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Few photos HOPE X

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  • billdeg
    http://vintagecomputer.net/browse_thread.cfm?id=569 http://vintagecomputer.net/browse_thread.cfm?id=569 A handful of photos from the HOPE X convention. Most of
    Message 1 of 5 , Jul 20, 2014
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      http://vintagecomputer.net/browse_thread.cfm?id=569


      A handful of photos from the HOPE X convention. Most of MARCH is still there today.  There was a steady flow of visitors to MARCH's Apple timeline exhibit.

      b

    • s100doctor
      Bill Degnan s photos: http://vintagecomputer.net/browse_thread.cfm?id=569 http://vintagecomputer.net/browse_thread.cfm?id=569 A handful of photos from the HOPE
      Message 2 of 5 , Jul 20, 2014
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        Bill Degnan's photos:

        http://vintagecomputer.net/browse_thread.cfm?id=569


        A handful of photos from the HOPE X convention.


        One of his photos shows an Apple II running "The Oregon Trail". I've seen that game in many forms over the years, and came to learn it's been a computer game going back decades and through to the present day. Google led me to "The Learning Company" Web site for a history of the game at "oregontrail.com"


         www  .oregontrail.com/hmh/site/oregontrail/articles?article=2240&categoryname=fanfare


        Unfortunately, all the Web "coverage" of the game, is about the development of the game. I had to dig deeper to find out how so much detail about the Trail was available to be 'gamed".


        What is likely a key set of documentation, is a 1939 written work, produced by the US government under Great Depression work-projects, called "The Oregon trail; the Missouri River to the Pacific Ocean; compiled and written by the Federal Writers' Project of the Works Progress Administration ([c1939])" A copy is available under archive.org and may be available as a printed book.


        Point being, it was the large amount of scholarship available about the Oregon Trail, that provided both rich and factual detail from which to construct a game that was also educational. Part of early personal computing was the efforts of educators to bring information and interactivity to the masses. The earliest implementation of the game was on timeshared BASIC on an HP system, before "microcomputers".


        Herb Johnson




      • urrossum@att.net
        Thanks Herb for all that information! I was able to locate and download a copy of the original 1939 Book, just where you said it would be. I also found a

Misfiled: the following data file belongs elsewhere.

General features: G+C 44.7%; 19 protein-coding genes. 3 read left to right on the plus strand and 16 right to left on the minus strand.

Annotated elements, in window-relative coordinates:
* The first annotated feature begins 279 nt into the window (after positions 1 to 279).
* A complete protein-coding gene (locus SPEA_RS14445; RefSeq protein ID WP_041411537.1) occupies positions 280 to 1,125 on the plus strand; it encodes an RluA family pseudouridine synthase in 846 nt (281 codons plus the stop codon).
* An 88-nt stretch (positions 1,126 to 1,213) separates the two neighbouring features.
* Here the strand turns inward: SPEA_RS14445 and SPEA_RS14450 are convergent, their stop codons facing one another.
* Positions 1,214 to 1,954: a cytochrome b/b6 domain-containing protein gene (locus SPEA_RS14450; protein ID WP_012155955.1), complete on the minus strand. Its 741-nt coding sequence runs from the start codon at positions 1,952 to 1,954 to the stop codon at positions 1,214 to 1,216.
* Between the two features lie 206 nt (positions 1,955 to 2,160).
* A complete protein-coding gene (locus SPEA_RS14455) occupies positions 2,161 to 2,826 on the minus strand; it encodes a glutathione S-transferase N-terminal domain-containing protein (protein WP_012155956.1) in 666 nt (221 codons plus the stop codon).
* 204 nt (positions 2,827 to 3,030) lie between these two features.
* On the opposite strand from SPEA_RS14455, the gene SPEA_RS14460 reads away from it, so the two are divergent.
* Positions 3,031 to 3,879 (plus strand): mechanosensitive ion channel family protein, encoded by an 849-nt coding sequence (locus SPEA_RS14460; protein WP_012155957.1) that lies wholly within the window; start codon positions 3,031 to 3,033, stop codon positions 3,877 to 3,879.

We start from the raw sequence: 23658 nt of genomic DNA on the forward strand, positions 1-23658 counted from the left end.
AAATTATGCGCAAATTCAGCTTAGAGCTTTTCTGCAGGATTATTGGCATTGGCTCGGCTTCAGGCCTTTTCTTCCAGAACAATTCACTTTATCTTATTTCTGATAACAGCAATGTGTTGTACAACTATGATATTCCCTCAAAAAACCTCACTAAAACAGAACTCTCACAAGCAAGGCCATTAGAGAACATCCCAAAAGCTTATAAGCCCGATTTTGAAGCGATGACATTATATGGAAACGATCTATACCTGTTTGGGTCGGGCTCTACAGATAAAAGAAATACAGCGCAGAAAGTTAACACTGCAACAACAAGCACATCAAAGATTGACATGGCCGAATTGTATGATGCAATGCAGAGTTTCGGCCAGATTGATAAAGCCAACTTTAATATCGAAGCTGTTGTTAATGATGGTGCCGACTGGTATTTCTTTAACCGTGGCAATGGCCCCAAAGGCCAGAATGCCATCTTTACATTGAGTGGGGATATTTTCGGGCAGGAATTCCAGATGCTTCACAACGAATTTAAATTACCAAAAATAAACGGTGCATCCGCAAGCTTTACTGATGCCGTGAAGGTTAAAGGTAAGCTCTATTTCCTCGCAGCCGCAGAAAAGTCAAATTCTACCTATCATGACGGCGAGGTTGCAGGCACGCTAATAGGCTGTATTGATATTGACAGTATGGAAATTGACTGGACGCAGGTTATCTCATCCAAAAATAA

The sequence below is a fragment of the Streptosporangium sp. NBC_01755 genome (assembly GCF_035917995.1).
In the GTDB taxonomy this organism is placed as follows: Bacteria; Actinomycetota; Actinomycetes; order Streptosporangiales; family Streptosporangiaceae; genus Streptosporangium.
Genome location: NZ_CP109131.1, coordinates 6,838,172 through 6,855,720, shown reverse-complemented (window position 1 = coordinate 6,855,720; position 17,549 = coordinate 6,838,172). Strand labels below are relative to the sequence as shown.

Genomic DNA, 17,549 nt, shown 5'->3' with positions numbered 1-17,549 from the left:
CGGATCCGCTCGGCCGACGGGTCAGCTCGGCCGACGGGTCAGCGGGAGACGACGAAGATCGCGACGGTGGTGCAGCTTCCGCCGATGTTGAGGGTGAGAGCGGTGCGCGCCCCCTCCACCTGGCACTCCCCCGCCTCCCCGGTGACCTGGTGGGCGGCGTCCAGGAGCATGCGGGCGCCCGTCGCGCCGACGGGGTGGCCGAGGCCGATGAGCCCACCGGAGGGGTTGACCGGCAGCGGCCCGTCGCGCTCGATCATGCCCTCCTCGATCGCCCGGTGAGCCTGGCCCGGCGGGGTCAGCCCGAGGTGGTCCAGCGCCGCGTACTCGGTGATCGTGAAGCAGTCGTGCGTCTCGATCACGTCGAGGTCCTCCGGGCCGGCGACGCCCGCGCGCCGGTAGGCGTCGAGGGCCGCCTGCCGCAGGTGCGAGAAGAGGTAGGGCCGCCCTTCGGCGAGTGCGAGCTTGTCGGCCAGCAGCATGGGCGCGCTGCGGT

Message 3 of 5 , Jul 21, 2014
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          Thanks Herb for all that information!  I was able to locate and download a copy of the original 1939 Book, just where you said it would be.  I also found a copy of the original 1975 HP-2000 BASIC program listing, which I've captured and am now going to try to load onto my SIMH Access system.
          ~~
          Mark Moulding
        • billdeg
          this: http://vintagecomputer.net/hp/2000A/ http://vintagecomputer.net/hp/2000A/ b
          Message 4 of 5 , Jul 21, 2014
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          • Jeffrey Brace
            Bill Degnan, Here are my pictures: https://imageshack.com/a/eKgz/1 Bill feel free to upload to your vintagecomputer site! Jeff Brace
            Message 5 of 5 , Jul 25, 2014
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              Bill Degnan,

              Here are my pictures: https://imageshack.com/a/eKgz/1

              Bill feel free to upload to your vintagecomputer site!

              Jeff Brace

              ________________________________
              > To: midatlanticretro@yahoogroups.com
              > From: no_reply@yahoogroups.com
              > Date: Sun, 20 Jul 2014 11:10:12 -0700
              > Subject: [midatlanticretro] Few photos HOPE X
              >
              >
              >
              > http://vintagecomputer.net/browse_thread.cfm?id=569
              >
              >
              > A handful of photos from the HOPE X convention. Most of MARCH is still
              > there today. There was a steady flow of visitors to MARCH's Apple
              > timeline exhibit.
              >
              > b
              >
              >
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